Note: Originally posted on March 3, 2020. Since the time of posting, SXSW has officially been cancelled.
The new buzzword in the event industry has changed as of late. It’s not augmented reality or unique animations. It’s not ROI or metrics. It’s a buzzword that didn’t exist a few months ago, a new trend that is sweeping the world.
It’s the coronavirus.
In an industry that is based on people gathering together — whether it’s a few dozen or a few thousand — sponsors and producers are beginning to experience first hand how the coronavirus, as well as the fear surrounding it, can effect the event world.
What does that mean for those of us in the event industry?
We’ve already experienced our fair share of coronavirus event cancellations, mainly from events where people were flying in from other locations. The fear of flying and contracting the virus is a huge deterrent at the moment, and companies big and small are restricting non-essential travel, or even coming into work in general. Companies like Amazon, Twitter, Salesforce, Nestle, L’Oreal and Cargill have all strongly suggested employees restrict travel for the time being.
Here in Austin, there is currently an online petition with over 35,000 signatures to cancel SXSW outright. Twitter, Facebook and Intel, major players in the tech space, which is one of the core components of SXSW, have already cancelled their presences at the event.
We are just at the infancy stages of the coronavirus as new cases pop up domestically here in the US and internationally as well, so for the time being, expect cancellations to spread as the virus itself does.
Know your Contract
Deposits and cancellation clauses are the norm in the event industry, so review your contract language to know your rights. However, try to be reasonable with cancellations. These coronavirus event cancellations are effecting everyone involved — from the event planners to the person providing the uplighting. Everyone is getting hit by this. If you’re in the position to hold the retainer for future use by the client, instead of just cashing in on that cancellation policy, try to do so. Remember, this is the “Act of God” category of event cancellation and we’re at the mercy of how this virus continues to spread.
Protect your Employees
Much like other brands are cancelling events out of respect for their employees, learn ways to protect your staff as well. Allow for telecommuting and working from home if possible, especially if someone is sick. Keep your space clean and wipe down commonly touched surfaces such as doorknobs and handles. Disinfect your phones and devices. And if you travel, leave the facemask at home (unless you’re actually sick) — the key component is keeping your hands clean and away from your face to. What are we doing? Wearing sterile latex gloves on flights, which prevents you from touching your face and transmitting viruses, bacteria, and other gross things into your body. When you’re at your hotel, take off and throw away the gloves, wash your hands, and you’ve escaped the perils of flight. Now the hotel.. that’s another story.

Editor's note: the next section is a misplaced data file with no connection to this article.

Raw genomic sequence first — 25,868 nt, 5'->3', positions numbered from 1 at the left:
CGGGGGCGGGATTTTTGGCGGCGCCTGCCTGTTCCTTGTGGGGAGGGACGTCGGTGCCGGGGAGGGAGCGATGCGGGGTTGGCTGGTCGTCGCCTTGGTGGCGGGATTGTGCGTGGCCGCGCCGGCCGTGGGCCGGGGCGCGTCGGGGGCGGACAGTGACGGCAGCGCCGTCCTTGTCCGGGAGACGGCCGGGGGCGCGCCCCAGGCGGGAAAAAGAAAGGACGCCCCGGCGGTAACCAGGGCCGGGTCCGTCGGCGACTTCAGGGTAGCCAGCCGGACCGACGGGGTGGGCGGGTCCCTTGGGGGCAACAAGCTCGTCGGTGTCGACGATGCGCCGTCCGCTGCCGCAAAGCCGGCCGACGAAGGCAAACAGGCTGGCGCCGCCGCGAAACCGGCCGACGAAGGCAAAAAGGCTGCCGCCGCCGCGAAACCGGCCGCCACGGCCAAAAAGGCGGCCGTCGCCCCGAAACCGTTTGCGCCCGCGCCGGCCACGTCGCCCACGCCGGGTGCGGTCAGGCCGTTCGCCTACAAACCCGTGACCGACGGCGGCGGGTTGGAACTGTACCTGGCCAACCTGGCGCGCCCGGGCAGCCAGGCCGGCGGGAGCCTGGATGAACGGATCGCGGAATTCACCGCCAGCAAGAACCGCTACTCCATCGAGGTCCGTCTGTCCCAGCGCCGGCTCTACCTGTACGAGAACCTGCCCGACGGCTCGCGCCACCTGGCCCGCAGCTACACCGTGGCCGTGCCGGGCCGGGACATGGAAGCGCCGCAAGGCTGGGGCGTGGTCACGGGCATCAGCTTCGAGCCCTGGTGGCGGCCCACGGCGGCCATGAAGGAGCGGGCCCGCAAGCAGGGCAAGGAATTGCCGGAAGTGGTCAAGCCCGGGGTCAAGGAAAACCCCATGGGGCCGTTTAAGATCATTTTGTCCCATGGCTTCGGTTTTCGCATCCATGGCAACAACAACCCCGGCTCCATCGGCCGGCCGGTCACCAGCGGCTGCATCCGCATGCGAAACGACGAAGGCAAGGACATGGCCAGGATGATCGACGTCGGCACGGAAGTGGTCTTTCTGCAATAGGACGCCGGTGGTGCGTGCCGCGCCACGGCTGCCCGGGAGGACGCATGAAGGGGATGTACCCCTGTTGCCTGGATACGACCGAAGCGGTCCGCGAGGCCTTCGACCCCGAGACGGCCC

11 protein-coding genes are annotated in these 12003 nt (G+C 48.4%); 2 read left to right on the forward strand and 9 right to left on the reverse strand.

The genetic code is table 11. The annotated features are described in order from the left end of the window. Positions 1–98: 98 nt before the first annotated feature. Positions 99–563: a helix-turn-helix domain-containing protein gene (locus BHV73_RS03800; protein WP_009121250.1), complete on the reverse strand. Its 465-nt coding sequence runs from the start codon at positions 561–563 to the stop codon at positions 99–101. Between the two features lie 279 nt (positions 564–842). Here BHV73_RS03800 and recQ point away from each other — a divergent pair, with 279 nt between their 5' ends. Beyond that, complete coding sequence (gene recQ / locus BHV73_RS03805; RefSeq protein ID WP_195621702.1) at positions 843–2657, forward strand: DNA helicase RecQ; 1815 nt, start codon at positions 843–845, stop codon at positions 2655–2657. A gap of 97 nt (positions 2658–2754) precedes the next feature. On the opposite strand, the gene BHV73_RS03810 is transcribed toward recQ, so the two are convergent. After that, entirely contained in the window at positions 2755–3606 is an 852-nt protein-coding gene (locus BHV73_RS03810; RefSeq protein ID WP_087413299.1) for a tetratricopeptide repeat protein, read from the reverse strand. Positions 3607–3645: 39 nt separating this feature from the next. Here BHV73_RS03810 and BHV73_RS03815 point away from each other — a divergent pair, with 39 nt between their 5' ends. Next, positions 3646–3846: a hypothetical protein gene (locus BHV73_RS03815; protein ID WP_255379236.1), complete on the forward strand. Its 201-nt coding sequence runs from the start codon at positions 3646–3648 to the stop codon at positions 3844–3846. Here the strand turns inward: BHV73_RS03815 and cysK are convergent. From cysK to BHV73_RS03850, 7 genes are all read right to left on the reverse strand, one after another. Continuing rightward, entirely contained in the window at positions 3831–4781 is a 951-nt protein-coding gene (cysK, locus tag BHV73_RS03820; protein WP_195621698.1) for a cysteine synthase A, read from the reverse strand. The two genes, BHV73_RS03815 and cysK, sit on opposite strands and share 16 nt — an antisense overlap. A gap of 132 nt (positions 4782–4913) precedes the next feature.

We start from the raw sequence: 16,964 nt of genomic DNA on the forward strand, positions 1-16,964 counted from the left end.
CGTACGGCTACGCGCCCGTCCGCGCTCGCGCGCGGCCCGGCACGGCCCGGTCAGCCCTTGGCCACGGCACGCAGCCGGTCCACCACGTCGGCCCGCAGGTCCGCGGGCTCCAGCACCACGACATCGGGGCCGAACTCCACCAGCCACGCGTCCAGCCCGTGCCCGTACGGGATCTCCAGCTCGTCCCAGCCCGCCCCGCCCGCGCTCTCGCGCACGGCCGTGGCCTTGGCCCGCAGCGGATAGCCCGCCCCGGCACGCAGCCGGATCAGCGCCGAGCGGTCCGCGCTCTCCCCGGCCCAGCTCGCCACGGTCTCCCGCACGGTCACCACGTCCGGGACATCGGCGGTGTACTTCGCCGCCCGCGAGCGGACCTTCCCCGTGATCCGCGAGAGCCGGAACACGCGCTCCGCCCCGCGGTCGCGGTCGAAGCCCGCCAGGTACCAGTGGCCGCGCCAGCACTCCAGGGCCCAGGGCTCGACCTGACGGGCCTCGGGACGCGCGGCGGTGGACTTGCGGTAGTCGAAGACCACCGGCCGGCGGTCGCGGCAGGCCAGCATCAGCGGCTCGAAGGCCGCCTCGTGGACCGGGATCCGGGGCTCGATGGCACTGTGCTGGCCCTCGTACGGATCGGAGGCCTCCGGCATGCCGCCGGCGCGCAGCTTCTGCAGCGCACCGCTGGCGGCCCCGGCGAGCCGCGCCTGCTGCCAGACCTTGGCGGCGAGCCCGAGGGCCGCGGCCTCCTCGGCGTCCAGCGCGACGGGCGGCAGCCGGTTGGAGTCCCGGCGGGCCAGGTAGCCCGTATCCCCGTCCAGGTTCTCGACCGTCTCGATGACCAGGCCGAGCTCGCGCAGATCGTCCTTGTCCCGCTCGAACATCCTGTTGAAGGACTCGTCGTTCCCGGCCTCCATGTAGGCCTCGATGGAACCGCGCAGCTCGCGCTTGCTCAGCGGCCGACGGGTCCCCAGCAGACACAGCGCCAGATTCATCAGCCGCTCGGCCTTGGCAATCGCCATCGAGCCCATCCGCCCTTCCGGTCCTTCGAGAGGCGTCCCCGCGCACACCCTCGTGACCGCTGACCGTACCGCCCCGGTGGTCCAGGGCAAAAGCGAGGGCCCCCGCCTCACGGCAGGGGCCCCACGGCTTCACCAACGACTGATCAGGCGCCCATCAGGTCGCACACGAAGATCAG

Protect your Guests
For providers like ourselves that use touchscreens, start out with a clean and disinfected screen. Throughout the event, when possible, use a disinfectant wipe to reset the germ and virus levels on surfaces. If you’re using props, sanitize them with disinfectant spray before and after the event. Finally, have sanitizing gel available to guests (and your staff) to use as they wish.
The Future of the Coronavirus
With any luck, as we get into the spring and summer months, cases of coronavirus should start to fade. There’s a reason there is a “flu season” (although aberrations exist), and that’s because airborne viruses have a better chance of survival in cooler, damper, shadier environments. Summer sun and warmer temperatures shorten the lifespan of viruses outside the body, lowering infection rates. However, that’s the scientific effect — the emotional and mental effect of the virus may linger on well past its actual physical effects, causing cancellations well into the summer.
One of world’s largest events — the Summer Olympics — has already spoken about postponement. Will we see coronavirus event cancellations or postponements of other worldwide gatherings such as San Diego Comic-Con or the MLB All-Star game? What about E3 or VidCon? Only time will tell, and event organizers will likely have to make decisions before the fate of the coronavirus is clear.
Coronavirus Cancellations to Date
According to the LA Times, the following events have been cancelled, postponed or turned into online only events:
- Mobile World Congress, Barcelona, Feb. 24-27
- Trans-Pacific Merchants, Long Beach, March 1-4
- American Physical Society meeting, Denver, March 2-6
- Natural Products Expo West, Anaheim, March 3-7 (Conference organizers say the event is postponed and that next month, they will announce a new date.)
- Geneva International Motor Show, Geneva, Switzerland, March 5-15
- Facebook Global Marketing Summit, San Francisco, March 9-12
- CERAWeek, Houston, March 9-13
- Game Developers Conference, San Francisco, March 16-20 (Conference organizers say the event is postponed until summer.)
- Livre Paris book fair, Paris, March 20-23
- Nvidia GPU Technology Conference, San Jose, March 22-26 (The conference will now be an online event.)
- Bologna Children’s Book Fair, Bologna, Italy, March 30-April 2 (rescheduled for May 4-7)
- Google Cloud Next ’20, San Francisco, April 6-8 (The conference will now be an online event.)
- Facebook F8 conference, San Jose, May 5-6